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I'm having problems trying to define a CNAME from blog.mydomain.com to domains.tumblr. I'm using directadmin DNS Administration.

I've added a sub-domain named blog.mydomain.com and then in DNS Administration have defined the following: enter image description here Name: "blog.mydomain.com" Value: "domains.tumblr.com."

When I try to add a dot at the end of the field, I'm an error:

    Unable to save dns zone: named-zonecheck returned:
loading "blog.mydomain.com" from "/var/named/blog.mydomain.com.db.temp" class "IN"
dns_master_load: /var/named/blog.mydomain.com.db.temp:32: blog.mydomain.com: CNAME and other data
zone blog.mydomain.com/IN: loading master file /var/named/blog.mydomain.com.db.temp: CNAME and other data

If I understood correctly, without the dot at the end might make my CNAME be directed to a wrong relative URL, unless this is something directadmin resolves on his own.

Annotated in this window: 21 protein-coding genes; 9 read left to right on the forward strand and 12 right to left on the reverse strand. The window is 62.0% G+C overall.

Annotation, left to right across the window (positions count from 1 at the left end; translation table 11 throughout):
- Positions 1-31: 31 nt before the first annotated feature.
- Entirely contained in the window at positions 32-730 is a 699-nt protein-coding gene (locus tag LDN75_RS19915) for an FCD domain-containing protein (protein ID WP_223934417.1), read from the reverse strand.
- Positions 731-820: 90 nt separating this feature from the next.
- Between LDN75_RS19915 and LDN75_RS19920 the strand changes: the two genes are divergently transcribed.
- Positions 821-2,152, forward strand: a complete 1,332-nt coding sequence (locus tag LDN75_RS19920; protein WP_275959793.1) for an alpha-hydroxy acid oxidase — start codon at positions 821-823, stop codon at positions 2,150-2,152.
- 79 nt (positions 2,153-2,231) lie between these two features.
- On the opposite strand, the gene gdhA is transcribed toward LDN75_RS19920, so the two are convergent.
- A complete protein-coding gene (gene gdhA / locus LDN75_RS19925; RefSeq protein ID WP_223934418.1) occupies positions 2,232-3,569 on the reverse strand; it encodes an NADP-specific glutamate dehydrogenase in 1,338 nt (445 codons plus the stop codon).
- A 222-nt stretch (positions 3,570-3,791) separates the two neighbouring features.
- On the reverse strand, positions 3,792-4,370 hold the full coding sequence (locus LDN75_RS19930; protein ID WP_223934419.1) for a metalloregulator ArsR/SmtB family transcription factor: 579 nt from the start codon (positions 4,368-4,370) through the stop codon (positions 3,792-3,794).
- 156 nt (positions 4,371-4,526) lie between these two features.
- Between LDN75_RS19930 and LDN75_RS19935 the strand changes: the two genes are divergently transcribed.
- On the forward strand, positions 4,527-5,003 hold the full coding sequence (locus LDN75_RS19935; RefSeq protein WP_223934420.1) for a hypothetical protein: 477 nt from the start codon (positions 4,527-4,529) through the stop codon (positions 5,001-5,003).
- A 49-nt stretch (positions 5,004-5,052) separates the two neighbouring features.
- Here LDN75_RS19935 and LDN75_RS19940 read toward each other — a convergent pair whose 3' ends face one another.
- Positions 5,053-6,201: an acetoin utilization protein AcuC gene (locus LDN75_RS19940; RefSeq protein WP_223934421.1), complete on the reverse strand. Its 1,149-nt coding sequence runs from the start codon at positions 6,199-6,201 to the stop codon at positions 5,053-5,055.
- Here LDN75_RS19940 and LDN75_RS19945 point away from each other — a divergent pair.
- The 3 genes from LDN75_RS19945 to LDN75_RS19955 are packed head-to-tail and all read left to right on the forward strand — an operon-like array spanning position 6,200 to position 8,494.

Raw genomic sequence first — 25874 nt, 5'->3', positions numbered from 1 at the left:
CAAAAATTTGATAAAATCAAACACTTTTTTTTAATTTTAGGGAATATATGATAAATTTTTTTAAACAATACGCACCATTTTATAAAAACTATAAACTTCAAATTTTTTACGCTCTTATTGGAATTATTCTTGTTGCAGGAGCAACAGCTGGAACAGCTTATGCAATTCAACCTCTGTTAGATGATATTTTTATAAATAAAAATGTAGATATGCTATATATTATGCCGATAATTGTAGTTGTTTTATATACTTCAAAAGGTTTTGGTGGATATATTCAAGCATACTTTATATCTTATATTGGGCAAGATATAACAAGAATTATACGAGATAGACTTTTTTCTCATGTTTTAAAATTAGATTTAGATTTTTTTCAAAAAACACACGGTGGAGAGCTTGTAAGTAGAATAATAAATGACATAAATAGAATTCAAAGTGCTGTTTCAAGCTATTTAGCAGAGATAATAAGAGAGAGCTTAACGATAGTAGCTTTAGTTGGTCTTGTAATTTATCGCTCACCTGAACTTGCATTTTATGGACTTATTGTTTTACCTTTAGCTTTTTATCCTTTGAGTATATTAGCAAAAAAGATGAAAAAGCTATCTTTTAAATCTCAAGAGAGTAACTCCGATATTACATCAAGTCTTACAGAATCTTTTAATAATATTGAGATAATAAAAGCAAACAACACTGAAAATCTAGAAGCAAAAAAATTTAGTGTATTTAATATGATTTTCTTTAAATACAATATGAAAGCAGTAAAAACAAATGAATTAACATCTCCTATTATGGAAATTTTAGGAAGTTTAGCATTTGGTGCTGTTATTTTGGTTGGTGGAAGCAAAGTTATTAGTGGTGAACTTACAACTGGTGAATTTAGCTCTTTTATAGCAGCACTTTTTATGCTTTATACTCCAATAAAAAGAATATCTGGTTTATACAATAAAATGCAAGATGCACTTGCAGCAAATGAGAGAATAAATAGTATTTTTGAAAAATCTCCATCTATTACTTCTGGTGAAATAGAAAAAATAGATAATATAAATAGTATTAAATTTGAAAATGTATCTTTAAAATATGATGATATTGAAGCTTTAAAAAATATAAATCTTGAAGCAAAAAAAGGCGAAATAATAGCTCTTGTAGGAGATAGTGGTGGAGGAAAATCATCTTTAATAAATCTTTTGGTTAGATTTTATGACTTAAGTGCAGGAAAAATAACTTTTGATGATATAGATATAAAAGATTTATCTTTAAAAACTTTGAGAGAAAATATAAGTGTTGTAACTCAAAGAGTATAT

Is that my problem? If so, what does this error mean? (and I can I resolve it)

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1 Answer 1

up vote 1 down vote accepted

I believe the problem is that you've created the subdomain "blog.mydomain.com" already, and are trying to recreate that subdomain with the CNAME record. Try deleting the subdomain you've already created, and then try adding the CNAME record.

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I wasn't aware the CNAME is INSTEAD of a sub-domain, and that it should be part of the DNS of mydomain.com. Thanks! –  Noam Jul 15 '13 at 6:43
1  
Creating a "subdomain" the way you initially did simply creates an A-record for that hostname. An A-record must have an IP address associated with it, whereas a CNAME record essentially just forwards to the request to the new host defined in the record. Most hosting companies could probably make this clearer to users, as it's not always obvious. –  nathangiesbrecht Jul 15 '13 at 15:38

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